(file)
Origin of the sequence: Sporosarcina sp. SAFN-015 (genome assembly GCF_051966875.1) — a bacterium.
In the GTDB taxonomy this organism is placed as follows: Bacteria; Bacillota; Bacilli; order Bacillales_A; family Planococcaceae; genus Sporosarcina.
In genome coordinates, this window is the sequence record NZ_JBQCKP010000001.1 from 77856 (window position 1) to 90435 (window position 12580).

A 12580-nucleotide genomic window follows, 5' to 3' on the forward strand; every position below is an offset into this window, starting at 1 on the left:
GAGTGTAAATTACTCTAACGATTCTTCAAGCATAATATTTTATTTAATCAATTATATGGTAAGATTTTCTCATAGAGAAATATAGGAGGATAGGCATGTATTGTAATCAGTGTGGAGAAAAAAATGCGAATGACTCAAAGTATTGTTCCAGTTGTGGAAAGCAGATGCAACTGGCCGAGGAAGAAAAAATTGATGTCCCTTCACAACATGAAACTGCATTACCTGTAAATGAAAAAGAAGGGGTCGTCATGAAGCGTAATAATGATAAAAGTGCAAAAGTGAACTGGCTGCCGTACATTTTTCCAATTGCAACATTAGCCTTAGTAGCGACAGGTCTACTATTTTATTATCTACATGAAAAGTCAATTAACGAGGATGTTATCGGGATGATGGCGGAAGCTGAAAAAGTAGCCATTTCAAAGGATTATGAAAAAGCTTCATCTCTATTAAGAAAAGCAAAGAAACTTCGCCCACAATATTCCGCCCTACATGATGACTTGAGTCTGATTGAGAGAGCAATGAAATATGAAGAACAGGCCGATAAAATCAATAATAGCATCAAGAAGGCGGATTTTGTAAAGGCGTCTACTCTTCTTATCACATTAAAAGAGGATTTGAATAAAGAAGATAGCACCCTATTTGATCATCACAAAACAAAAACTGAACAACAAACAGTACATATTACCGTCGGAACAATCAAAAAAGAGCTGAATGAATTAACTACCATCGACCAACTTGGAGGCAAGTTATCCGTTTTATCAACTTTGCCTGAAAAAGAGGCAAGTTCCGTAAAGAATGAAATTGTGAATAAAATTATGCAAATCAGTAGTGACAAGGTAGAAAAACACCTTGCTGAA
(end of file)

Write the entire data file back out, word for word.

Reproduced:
Origin of the sequence: Sporosarcina sp. SAFN-015 (genome assembly GCF_051966875.1) — a bacterium.
In the GTDB taxonomy this organism is placed as follows: Bacteria; Bacillota; Bacilli; order Bacillales_A; family Planococcaceae; genus Sporosarcina.
In genome coordinates, this window is the sequence record NZ_JBQCKP010000001.1 from 77856 (window position 1) to 90435 (window position 12580).

A 12580-nucleotide genomic window follows, 5' to 3' on the forward strand; every position below is an offset into this window, starting at 1 on the left:
GAGTGTAAATTACTCTAACGATTCTTCAAGCATAATATTTTATTTAATCAATTATATGGTAAGATTTTCTCATAGAGAAATATAGGAGGATAGGCATGTATTGTAATCAGTGTGGAGAAAAAAATGCGAATGACTCAAAGTATTGTTCCAGTTGTGGAAAGCAGATGCAACTGGCCGAGGAAGAAAAAATTGATGTCCCTTCACAACATGAAACTGCATTACCTGTAAATGAAAAAGAAGGGGTCGTCATGAAGCGTAATAATGATAAAAGTGCAAAAGTGAACTGGCTGCCGTACATTTTTCCAATTGCAACATTAGCCTTAGTAGCGACAGGTCTACTATTTTATTATCTACATGAAAAGTCAATTAACGAGGATGTTATCGGGATGATGGCGGAAGCTGAAAAAGTAGCCATTTCAAAGGATTATGAAAAAGCTTCATCTCTATTAAGAAAAGCAAAGAAACTTCGCCCACAATATTCCGCCCTACATGATGACTTGAGTCTGATTGAGAGAGCAATGAAATATGAAGAACAGGCCGATAAAATCAATAATAGCATCAAGAAGGCGGATTTTGTAAAGGCGTCTACTCTTCTTATCACATTAAAAGAGGATTTGAATAAAGAAGATAGCACCCTATTTGATCATCACAAAACAAAAACTGAACAACAAACAGTACATATTACCGTCGGAACAATCAAAAAAGAGCTGAATGAATTAACTACCATCGACCAACTTGGAGGCAAGTTATCCGTTTTATCAACTTTGCCTGAAAAAGAGGCAAGTTCCGTAAAGAATGAAATTGTGAATAAAATTATGCAAATCAGTAGTGACAAGGTAGAAAAACACCTTGCTGAA